My brother-in-law and I went to see the late showing of Watchmen Sunday night. Now, I should preface any review with the disclaimer that while I’m familiar with the comics, and have read the first few, I never finished the series. I don’t know what the ending was supposed to be, what they left out or what they changed. I’m familiar enough to know what it should have felt like, but not enough to make judgments on any story aspect outside of my “movie goer” opinion.
That said, while I don’t think there will be many, spoilers may exist in the post ahead. You have been warned.
So. The Watchmen. The magnum opus of Alan Moore. I supposed talking about the canon of work is a bit like talking about Star Wars or Lord of the Rings, only less mainstream. There are hardened fans, Watchmen geeks if you will, that take the comics for gospel. Then there’s everyone else. Some of us, myself included, are within the realm of comics and that geek (and I use the term affectionately) culture. I read comic, I play video games, I watch cult/indie movies. I am the audience of this type of movie.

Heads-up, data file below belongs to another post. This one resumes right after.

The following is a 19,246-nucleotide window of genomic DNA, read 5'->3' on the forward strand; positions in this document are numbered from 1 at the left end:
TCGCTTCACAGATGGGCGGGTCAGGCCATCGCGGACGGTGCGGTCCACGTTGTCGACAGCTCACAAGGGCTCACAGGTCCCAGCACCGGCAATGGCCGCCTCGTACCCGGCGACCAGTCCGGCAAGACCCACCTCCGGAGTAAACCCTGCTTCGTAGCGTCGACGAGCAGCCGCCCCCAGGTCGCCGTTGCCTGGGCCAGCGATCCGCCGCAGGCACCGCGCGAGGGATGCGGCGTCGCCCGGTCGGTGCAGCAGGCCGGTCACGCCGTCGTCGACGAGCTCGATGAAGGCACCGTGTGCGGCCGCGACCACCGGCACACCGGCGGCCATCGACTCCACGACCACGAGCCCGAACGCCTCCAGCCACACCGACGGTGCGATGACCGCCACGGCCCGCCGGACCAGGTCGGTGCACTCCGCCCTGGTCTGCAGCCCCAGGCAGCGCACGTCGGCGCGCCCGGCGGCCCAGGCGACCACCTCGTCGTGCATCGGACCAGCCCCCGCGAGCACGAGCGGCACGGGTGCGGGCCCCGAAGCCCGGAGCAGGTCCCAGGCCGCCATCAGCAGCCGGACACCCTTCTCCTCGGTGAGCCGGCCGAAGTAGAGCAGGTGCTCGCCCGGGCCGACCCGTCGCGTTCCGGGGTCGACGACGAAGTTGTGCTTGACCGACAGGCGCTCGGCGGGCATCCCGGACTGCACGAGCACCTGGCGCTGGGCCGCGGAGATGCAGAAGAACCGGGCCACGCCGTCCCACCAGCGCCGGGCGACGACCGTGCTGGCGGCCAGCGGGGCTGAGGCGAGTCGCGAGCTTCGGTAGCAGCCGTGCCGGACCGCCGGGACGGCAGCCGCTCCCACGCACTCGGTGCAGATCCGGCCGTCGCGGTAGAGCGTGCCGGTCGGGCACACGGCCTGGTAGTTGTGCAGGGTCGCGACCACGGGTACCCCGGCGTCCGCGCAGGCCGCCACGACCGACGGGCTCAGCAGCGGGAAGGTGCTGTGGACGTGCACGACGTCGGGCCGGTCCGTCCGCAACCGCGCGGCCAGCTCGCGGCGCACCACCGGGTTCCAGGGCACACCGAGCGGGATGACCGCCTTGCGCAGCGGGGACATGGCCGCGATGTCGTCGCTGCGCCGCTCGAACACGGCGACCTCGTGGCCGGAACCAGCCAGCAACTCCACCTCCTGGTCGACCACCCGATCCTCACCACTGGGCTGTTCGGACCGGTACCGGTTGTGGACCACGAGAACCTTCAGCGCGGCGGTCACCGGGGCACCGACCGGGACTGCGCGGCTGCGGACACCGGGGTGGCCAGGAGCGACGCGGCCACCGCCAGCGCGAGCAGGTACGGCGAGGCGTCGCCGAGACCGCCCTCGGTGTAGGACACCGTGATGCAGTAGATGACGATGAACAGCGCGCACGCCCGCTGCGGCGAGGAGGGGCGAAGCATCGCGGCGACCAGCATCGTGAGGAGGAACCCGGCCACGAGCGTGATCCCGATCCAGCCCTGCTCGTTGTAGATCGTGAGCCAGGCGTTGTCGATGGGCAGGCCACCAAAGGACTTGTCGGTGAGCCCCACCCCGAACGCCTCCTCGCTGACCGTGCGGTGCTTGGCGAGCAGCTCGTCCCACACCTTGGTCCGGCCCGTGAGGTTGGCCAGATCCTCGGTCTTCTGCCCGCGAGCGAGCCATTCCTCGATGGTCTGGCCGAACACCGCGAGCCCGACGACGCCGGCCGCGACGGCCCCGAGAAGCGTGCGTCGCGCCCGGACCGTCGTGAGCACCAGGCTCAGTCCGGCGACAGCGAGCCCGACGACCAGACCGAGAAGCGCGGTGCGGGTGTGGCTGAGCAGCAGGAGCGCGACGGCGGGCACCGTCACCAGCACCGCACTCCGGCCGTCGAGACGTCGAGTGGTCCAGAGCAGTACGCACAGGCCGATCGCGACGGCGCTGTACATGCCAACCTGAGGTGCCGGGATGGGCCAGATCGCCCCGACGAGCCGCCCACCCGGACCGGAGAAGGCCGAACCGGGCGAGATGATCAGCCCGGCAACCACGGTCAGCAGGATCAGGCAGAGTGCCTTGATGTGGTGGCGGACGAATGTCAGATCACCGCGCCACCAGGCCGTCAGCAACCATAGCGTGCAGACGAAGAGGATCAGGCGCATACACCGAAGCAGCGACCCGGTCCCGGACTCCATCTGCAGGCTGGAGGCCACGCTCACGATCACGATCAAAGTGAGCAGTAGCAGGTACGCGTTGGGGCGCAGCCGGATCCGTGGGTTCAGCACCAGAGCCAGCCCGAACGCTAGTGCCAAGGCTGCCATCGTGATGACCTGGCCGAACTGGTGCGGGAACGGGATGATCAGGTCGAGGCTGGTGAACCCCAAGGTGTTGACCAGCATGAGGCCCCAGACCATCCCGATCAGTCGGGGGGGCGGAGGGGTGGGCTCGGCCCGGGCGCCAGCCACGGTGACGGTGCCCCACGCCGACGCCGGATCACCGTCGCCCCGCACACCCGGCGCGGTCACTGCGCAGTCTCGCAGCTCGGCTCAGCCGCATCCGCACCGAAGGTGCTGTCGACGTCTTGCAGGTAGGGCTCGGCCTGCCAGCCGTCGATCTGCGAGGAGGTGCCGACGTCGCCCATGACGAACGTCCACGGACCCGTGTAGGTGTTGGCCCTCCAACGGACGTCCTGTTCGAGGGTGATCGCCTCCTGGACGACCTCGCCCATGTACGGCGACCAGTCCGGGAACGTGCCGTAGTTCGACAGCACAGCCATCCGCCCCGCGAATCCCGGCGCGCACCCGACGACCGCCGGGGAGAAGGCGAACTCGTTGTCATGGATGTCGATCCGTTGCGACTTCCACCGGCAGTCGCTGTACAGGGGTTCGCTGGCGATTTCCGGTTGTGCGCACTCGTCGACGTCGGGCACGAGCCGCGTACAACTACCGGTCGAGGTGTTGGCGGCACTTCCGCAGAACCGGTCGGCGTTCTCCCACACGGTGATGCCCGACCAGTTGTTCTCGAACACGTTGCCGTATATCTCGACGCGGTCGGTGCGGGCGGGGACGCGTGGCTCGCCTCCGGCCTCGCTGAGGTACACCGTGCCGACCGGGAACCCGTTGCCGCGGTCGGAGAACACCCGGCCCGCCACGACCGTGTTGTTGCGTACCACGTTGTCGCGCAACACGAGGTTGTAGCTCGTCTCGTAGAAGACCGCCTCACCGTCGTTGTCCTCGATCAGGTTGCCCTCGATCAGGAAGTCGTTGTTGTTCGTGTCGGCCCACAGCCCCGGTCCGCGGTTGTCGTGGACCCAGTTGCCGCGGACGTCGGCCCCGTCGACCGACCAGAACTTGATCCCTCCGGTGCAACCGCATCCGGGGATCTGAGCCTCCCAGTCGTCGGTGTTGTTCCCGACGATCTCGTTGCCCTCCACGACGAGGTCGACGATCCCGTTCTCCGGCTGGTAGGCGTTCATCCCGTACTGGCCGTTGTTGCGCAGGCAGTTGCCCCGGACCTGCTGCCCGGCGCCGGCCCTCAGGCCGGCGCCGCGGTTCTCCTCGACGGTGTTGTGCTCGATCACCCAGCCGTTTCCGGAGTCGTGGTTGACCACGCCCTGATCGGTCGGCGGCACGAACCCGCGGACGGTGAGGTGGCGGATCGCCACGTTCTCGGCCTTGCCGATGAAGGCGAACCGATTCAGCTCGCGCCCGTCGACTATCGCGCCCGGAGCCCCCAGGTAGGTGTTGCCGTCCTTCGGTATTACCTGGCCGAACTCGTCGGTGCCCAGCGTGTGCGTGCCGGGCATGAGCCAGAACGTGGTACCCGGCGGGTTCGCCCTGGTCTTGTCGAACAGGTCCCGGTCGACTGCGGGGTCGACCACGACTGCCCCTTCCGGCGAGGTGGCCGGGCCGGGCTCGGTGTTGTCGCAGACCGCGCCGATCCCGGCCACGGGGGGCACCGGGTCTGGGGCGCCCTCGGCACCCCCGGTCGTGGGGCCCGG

It’s sad then that I don’t feel like I got all I could out of it.
Don’t get me wrong, the experience was positive. I enjoyed the movie, but I don’t think for the reasons I should have and not without it’s limitations.
I always like to talk about the positive first, mainly to get it out of the way so I can get to the complaining, which is what I’m best at.